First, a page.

What’s pulling you forward, hopefully, is your intrinsic motivation and your desire to do a better job and what you’re doing and that sort of appreciation of the craft and the respect of the work that you’re doing and who you’re doing it for and that’s kind of enough. Everything else is sort of a side effect of that.​​​​​​​

Practicing mindfulness improves your ability to find joy and contentment in every day living. It does not demand you to prove your worth, make more money, or attain a greater status. Mindfulness promotes peace and stillness in the mind and is proven to greatly reduce stress and anxiety that comes from striving too hard.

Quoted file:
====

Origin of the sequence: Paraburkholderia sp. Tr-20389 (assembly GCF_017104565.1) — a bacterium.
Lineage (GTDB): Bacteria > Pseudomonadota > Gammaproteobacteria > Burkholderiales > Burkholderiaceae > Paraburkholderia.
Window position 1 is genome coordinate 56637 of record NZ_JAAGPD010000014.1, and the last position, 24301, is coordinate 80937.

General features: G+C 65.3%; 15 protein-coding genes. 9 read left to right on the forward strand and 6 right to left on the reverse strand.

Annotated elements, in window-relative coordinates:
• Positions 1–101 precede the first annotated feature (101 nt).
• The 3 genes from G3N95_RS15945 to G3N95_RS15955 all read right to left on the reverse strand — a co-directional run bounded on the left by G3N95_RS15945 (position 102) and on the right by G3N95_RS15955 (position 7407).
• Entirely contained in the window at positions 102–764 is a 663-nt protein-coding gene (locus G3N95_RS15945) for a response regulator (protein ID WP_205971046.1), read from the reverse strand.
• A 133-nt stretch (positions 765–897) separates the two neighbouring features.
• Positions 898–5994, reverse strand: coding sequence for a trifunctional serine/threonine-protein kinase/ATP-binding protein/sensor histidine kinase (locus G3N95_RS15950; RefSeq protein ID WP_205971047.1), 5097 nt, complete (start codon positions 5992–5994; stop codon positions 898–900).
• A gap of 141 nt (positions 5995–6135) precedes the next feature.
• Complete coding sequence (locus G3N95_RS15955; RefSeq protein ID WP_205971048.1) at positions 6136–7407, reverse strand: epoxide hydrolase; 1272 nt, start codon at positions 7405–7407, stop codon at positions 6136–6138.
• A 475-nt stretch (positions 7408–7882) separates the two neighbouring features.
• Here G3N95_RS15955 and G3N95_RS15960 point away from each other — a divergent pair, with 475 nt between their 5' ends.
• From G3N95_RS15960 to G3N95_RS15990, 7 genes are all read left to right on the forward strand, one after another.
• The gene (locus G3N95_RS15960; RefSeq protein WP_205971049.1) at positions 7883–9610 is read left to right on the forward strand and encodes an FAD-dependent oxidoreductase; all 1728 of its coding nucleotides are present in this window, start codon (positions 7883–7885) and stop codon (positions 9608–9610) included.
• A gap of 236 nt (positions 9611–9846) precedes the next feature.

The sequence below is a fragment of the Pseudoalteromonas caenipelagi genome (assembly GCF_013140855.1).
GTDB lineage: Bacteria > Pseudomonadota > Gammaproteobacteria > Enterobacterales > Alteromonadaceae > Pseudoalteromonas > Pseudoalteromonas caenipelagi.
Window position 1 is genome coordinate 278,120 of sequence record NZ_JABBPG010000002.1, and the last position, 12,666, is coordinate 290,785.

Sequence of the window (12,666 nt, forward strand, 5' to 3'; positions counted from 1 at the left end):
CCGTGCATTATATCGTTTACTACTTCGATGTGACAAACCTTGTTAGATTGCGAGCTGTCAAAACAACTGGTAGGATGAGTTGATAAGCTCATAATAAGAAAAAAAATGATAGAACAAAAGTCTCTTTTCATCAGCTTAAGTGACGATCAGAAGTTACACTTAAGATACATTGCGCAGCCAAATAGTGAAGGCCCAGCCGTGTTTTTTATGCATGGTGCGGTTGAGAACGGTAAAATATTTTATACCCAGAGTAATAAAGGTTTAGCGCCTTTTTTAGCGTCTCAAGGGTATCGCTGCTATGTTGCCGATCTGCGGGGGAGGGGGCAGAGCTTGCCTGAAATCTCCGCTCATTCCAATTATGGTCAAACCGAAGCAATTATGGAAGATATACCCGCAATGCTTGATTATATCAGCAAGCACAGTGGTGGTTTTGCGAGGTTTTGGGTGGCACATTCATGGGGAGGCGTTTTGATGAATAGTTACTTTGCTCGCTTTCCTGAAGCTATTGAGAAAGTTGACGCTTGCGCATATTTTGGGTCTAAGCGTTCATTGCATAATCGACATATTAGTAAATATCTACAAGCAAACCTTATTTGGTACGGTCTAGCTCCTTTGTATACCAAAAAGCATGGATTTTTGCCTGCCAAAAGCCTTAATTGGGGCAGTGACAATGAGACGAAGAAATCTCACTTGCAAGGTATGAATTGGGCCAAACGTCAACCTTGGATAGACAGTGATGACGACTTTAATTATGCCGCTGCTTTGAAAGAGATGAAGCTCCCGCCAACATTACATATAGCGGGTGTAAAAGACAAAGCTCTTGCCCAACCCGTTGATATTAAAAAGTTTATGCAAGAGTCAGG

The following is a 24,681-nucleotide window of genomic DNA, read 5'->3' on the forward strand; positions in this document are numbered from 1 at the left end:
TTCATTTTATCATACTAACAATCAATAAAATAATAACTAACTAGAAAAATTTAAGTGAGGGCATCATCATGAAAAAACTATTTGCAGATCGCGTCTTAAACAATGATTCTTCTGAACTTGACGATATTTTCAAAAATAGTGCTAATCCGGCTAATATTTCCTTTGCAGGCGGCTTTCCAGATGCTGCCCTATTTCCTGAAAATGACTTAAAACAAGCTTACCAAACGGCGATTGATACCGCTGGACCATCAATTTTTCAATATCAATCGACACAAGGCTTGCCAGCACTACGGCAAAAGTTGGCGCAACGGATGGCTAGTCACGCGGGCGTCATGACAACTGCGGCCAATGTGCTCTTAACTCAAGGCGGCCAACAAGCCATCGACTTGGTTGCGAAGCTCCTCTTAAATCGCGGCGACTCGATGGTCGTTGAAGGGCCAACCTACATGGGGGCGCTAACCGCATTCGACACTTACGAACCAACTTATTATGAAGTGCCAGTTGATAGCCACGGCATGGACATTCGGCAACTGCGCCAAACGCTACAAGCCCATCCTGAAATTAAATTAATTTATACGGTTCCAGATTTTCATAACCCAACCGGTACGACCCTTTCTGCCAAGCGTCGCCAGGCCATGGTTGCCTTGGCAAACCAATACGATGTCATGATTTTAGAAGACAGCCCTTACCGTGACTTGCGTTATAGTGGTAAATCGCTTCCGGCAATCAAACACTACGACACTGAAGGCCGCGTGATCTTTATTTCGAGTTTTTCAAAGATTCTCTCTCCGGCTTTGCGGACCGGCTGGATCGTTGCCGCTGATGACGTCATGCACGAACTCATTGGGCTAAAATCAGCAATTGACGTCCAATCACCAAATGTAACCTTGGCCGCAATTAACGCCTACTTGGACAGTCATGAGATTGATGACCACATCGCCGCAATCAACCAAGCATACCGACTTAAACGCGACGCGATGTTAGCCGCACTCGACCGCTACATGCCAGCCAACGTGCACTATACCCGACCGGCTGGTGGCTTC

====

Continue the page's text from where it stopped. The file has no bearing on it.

Luckily, getting started with a mindfulness practice is relatively easy. There are online resources, classes, and smartphone apps that will offer easy basic instructions you can get started with today. For a brief introduction and a simple practice, read my article below.

➤ You’re often not meeting your goals or you are giving up on them.

Do you find yourself losing steam and giving up on your goals a lot? Do you take an all or nothing approach to your goals? Or do you often lack the motivation to get started or continue working on your goals?

These are common pitfalls that people fall into when it comes to goal setting. Because we are taught that goal setting is good and maybe even necessary for success, many people set goals without properly assessing their objectives and mindsets. This can lead to two problems: